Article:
46. “However, just like in real estate, location matters in the NBA. You are shaped by your environment and have to deal with the circumstances that you are brought into. And right now, Bynum is on a contender that needs certain things from him – things that may change from night to night. One night we may need the offensive beast that shoots a high percentage and can be an anchor on offense in the post. While on other nights, we may need fifteen rebounds and 5 blocks with only a handful of points to go along with all that defensive impact. Can Bynum play this way? I’m not sure if he’s mature enough at this point in his career.”
    I think Darius nailed it on this part, and unfortunately I’m pretty sure he won’t ever be mature enough for that. I see Bynum as a sort of Kobe+Shaq combo, in the worst sense possible. He was drafted by a team that had(and still has) a very dominant star so he had to fit in but injuries stopped him from developing into a 2nd banana and now the team has added a lot of weapons. He often sounds satisfied with the one ring he got, at least for now while he can’t be the #1.( I mean, in 5 years kobe will be 36, gasol 34 and he still will be only 27 so my guess he might change that by then)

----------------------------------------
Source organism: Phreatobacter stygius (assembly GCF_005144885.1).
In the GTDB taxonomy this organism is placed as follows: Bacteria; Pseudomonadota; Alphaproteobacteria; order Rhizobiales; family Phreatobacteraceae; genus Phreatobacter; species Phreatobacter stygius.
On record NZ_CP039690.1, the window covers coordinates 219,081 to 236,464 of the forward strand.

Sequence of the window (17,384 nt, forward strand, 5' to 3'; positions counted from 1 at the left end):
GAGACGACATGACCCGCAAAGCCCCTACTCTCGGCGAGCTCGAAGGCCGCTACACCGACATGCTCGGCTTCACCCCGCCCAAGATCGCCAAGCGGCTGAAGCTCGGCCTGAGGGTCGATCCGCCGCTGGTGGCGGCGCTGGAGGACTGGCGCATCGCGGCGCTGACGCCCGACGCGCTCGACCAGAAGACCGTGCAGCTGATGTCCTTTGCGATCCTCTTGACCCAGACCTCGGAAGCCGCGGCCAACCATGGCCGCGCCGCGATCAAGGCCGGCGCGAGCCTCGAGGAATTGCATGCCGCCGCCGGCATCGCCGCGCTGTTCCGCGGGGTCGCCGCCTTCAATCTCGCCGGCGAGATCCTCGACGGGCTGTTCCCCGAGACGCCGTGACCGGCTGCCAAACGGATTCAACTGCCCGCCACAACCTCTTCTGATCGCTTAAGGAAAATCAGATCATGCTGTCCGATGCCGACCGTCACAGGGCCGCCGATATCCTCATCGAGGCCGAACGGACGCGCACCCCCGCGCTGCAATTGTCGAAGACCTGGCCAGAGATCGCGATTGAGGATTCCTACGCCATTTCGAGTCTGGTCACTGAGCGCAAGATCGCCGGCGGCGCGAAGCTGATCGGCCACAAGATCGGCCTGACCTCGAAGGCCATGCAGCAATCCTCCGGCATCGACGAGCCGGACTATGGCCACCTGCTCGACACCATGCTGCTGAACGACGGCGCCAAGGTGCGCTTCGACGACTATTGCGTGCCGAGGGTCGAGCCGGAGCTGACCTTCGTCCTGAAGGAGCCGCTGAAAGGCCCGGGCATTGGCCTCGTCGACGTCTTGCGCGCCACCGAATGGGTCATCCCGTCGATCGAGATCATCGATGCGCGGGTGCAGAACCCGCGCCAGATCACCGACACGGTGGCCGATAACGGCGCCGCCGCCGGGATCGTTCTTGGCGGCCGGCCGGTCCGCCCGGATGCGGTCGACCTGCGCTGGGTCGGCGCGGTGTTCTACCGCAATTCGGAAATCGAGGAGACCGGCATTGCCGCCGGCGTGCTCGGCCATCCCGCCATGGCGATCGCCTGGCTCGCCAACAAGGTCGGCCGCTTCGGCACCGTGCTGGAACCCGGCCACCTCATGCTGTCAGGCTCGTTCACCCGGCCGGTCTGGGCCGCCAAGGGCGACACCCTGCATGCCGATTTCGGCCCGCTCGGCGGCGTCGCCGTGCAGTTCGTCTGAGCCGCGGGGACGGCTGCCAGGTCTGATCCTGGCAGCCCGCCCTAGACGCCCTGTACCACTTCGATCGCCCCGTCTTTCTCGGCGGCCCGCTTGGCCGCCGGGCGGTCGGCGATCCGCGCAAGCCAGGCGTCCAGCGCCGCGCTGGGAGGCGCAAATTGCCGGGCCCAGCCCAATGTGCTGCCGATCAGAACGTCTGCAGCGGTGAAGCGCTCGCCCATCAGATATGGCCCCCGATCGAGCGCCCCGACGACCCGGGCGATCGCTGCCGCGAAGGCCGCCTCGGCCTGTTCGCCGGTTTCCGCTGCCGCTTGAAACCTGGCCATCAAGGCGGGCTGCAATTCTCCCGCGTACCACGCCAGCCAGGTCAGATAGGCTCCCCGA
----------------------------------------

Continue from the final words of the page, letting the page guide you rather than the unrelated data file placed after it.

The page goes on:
Also, to the ones mentioning the “future”
    lakers are built for a win now and squeeze as many championships as possible while kobe is still one of best players in the NBA and no one is suggesting to trade bynum for an old player. As far as I know the only rumor was Bosh for Bynum and Bosh is 25, 26 in march, not something like 29. He is still young too. Unless there was some other rumor I’m not aware of


  47. Our top four lineups this year, by point differential per 48 minutes (and the only ones with a spread of more than +10):

    1. Farmar-Bryant-Artest-Odom-Gasol (+40)
    2. Farmar-Brown-Artest-Odom-Gasol (+29)
    3. Farmar-Bryant-Artest-Odom-Bynum (+25)
    4. Fisher-Bryant-Artest-Gasol-Bynum (+12)

    The 4th one (our starters) is solid, but unfortunately it has played more minutes that the top 3 combined.

    The top four lineups from last year (with more than 40 minutes played):

    1. Vujacic-Bryant-Ariza-Odom-Bynum (+32)
    2. Farmar-Bryant-Ariza-Odom-Bynum (+25)
    3. Fisher-Bryant-Ariza-Odom-Gasol (+17)